It’s like, breaking down stereotypes, man …

Stupid, slow, sloppy — the three S’s of stonerisms are quickly becoming a thing of the past.

Using any one of those tired clichés is out, and it's because of growing research on known benefits of the plant. It’s like, breaking down stereotypes, man …

Adding to the fray is another study published a few weeks ago titled Splendor in the Grass? A Pilot Study Assessing the Impact of Medical Marijuana on Executive Function. It claims that marijuana users see a boost in cognitive performance — or how we intake and apply knowledge — while using weed to treat ailments.

The study grabbed a couple-dozen “naïve marijuana users” — or people who hadn’t yet used any form of marijuana for medicinal purposes under Massachusetts’ (where the study was performed) MMJ laws. They then were observed over the course of 12 months, and were tested in that time for advancements in the Stroop Color Word Test and the Trail Making Test.

"After three months of medical marijuana treatment, patients actually performed better, in terms of their ability to perform certain cognitive tasks, specifically those mediated by the frontal cortex," says Staci Gruber, lead researcher and director of the Marijuana Investigations for Neuroscientific Discovery (MIND) program at McLean Hospital, to Motherboard.

She and her team add that the results are likely because of the patients’ deafening of symptoms related to whatever it is they were treating with marijuana in the first place. If someone were treating themselves for pain, as an example, the absence of it would inhibit the boost in cognitive function because basic overall health does that sort of thing. It isn’t yet confirmed that the weed itself is what’s beneficial, or if it just helps in the overall process.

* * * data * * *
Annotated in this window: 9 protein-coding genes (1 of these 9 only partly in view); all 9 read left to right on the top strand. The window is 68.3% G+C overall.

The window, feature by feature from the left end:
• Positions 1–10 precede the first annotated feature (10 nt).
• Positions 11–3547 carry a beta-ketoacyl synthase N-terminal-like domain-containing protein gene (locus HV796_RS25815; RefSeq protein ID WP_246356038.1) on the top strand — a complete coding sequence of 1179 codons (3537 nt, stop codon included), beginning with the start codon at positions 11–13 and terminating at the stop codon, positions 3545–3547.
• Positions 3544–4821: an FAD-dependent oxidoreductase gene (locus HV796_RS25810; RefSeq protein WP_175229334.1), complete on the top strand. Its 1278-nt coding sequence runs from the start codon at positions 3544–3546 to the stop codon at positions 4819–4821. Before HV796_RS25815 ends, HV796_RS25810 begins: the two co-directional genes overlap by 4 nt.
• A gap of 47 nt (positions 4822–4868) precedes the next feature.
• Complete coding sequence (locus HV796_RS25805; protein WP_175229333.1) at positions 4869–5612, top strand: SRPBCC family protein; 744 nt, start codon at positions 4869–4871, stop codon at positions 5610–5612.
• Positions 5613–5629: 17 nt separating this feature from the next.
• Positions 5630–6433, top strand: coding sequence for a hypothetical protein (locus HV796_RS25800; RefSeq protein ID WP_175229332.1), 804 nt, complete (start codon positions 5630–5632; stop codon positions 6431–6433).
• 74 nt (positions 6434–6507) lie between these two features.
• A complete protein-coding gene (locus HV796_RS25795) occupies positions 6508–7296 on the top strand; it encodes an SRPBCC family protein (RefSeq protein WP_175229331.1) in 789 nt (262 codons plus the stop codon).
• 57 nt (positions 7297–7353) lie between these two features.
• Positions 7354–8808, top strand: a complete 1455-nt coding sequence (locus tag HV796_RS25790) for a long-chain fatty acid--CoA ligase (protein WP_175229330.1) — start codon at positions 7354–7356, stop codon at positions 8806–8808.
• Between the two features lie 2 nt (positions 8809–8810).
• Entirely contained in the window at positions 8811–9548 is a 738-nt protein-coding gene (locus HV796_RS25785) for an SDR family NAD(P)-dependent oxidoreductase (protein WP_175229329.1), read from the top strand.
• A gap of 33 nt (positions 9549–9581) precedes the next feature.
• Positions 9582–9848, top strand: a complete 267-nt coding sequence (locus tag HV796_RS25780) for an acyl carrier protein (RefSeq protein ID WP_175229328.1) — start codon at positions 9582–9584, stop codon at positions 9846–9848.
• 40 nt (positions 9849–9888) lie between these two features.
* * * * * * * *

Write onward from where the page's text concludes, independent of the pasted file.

Basically, it isn’t imperative in helping, but it’s not hurting, either.

"One of the big things to take home from this study is that individuals who are medical marijuana patients aren't necessarily going to have serious cognitive decrements associated with cannabis use," Gruber adds.

One more thing the study found is that participants reported a 42 percent decrease in opioid use as well. Which is enough of a benefit to celebrate the findings considering the debilitating abuse epidemic the country currently finds itself in.

So while 9 states are currently voting to legalize weed in some form or another, compounding research continues to knock down barriers as to why it was considered illegal in the first place.

This whole prohibition thing is going to look ridiculous in a few decades. Though as more and more research continues to shed light on the once illicit narcotic, some lifelong stoners are already saying ‘I told you so.’